My nine-year-old son was getting bullied
The other night my little boy (who we call Beanie Boo because of his big, dreamy eyes and sweet nature) told me another boy at school was asking him for money.
Every, single, day.
I instantly felt my heart rate go up into protective mama-bear mode.
‘How long has this been going on for?’ I asked him.
‘Lots of weeks mama,’ he said as my heart broke thinking about how long he’d taken to work up to telling me about it.
‘Why is he asking you for money?’
‘It’s all my fault,’ said Finley.
‘It is not your fault – a third-grader should not be asking you for money every day. What happened?’
‘It was a bet that I made and now he’s asking me for one hundred dollars. I said when a bus was coming past, I bet that bus has a moustache. And it didn’t.’
I almost laughed with the innocence of it all – the buses in Sydney have moustaches for Movember — but his obvious distress saddened me deep to the core.
The cruel bullying of the vulnerable permeates every corner of our world these days.
‘Honey, let me tell you something. It is not your fault. That’s just a funny comment – not a real bet. It’s like me saying I bet you can eat all that pizza. Or I bet I can jump higher than you.’
‘Mama he asks me every day and I need you to give me the money. I can’t tell the teacher, cause then he’ll yell at me for being a dobber.’
Bloody hell. A dobber. You can’t win. What’s the point in having a bullying ‘policy’ at schools if kids are terrified of speaking up in the first place?
My poor little lamb. His fragility has always worried me. I don’t want my son to grow up as I did – scared to say no, desperate for people to like me and someone who adjusts boundaries to suit others. But I have changed through some tough life experiences involving adult bullies – and I wanted my son to be strong. Stronger than I was.
Should I step in? Talk to the teacher?
No. I needed to empower him to stand up for himself. My mama-bear fight or flight wanted to pull this mean kid aside in the playground and kick his butt. But, I took a deep breath and said …
‘Finley, you need to tell him no. You need to look him in the eye and look angry and in a loud voice say: do not ask me for that money ever again. If you do I’ll be reporting you to the principal.’
He squirmed, looking at the ground and hugging me said: ‘I don’t think I can.’
‘Yes you can. I know he’s bigger than you but it doesn’t matter. Just because you’re small doesn’t mean you can’t be tough. Like mama is. Small and strong. And just because you’re kind hearted doesn’t mean you can’t stand up for yourself. Stop worrying about whether he likes you are not. He’s not your friend – believe me baby.’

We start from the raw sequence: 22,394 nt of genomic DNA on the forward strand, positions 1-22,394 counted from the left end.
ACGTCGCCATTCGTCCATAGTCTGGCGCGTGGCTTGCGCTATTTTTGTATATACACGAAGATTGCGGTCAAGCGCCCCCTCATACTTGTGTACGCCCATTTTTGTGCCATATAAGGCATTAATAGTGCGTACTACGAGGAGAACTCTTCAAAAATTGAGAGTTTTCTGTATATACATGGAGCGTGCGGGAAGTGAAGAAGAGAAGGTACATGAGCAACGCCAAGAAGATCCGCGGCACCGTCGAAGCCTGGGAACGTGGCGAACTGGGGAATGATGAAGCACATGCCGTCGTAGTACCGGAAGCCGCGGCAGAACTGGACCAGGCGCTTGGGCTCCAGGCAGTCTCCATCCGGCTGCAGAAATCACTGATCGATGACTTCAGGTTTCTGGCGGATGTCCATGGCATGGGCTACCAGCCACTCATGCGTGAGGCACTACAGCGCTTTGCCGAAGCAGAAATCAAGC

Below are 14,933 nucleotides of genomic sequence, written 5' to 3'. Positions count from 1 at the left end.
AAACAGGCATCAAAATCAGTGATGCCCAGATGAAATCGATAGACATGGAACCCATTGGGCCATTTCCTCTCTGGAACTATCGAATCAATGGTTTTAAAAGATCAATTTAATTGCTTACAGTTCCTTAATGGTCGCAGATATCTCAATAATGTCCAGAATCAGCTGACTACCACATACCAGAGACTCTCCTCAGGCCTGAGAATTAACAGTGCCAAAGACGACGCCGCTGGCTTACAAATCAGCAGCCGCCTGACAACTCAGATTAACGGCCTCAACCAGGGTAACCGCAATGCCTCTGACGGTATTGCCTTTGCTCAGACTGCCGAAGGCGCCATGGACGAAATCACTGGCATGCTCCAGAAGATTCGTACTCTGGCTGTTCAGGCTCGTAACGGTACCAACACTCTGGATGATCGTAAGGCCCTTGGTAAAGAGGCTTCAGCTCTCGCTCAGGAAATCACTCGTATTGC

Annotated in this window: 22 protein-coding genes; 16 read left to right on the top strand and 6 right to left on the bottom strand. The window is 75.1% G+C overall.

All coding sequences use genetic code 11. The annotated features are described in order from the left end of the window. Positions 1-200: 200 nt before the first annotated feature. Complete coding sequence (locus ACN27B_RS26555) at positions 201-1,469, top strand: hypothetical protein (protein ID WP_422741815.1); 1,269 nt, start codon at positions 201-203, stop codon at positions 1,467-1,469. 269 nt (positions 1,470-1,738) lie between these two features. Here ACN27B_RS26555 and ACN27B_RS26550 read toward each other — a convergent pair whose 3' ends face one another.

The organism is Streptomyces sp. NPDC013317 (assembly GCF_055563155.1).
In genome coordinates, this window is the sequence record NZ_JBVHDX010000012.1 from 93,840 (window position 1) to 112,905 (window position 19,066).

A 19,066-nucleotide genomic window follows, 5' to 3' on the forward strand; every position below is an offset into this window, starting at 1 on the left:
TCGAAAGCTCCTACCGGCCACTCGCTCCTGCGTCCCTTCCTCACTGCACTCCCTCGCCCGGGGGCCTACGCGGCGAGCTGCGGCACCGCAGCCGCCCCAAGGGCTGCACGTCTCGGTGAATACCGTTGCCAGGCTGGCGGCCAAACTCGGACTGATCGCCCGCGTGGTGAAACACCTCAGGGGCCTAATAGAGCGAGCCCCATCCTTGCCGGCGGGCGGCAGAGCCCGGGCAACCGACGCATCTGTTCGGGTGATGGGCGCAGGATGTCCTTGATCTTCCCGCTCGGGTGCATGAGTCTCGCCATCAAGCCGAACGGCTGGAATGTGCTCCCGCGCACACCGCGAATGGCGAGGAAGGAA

‘And we are going to practise.’
And we did. I asked him for $100 repeatedly and got him to stand up straight, look me in the eye and tell me NO and don’t ever ask me again!
That morning as I dropped him off to school I was panicked inside – would he be able to do it?
I actually wasn’t sure my heart-on-sleeve softie would be able to.
That night I got a phone call from my two children who were at their father’s that night.
‘Mama, I did it. I told Kallam* not to ask me for the money again. And he said he wouldn’t ask me ever again.’
With tears in my eyes but a clear voice I told him: ‘You did it buddy, you stood up for yourself.’
‘No I didn’t mama – I just told him not to do it anymore.’
‘And that my darling,’ I said, ‘Is standing up for yourself. Saying no.’
Oh, and Kallam hasn’t bullied Finley or asked for money since.
*Name has been changed
Should you step in when your child is being bullied?
Psychologist Clare Rowe, says …
- It’s important to step in for your child if they are being bullied. “But you need to be ensure that it really is true ongoing bullying that is happening. For example, that is is targeted, prolonged and impacting your child frequently.”
- For less severe conflict. “Teach children conflict resolution and management skills to see if they can sort it out for themselves. Skills such as standing up for themselves and assertiveness training may also benefit some kids.
- When the bullying behaviour remains problematic. When your child has done everything on their power to resolve and minimise the issue then you are left with no choice but to approach the school and request that they intervene.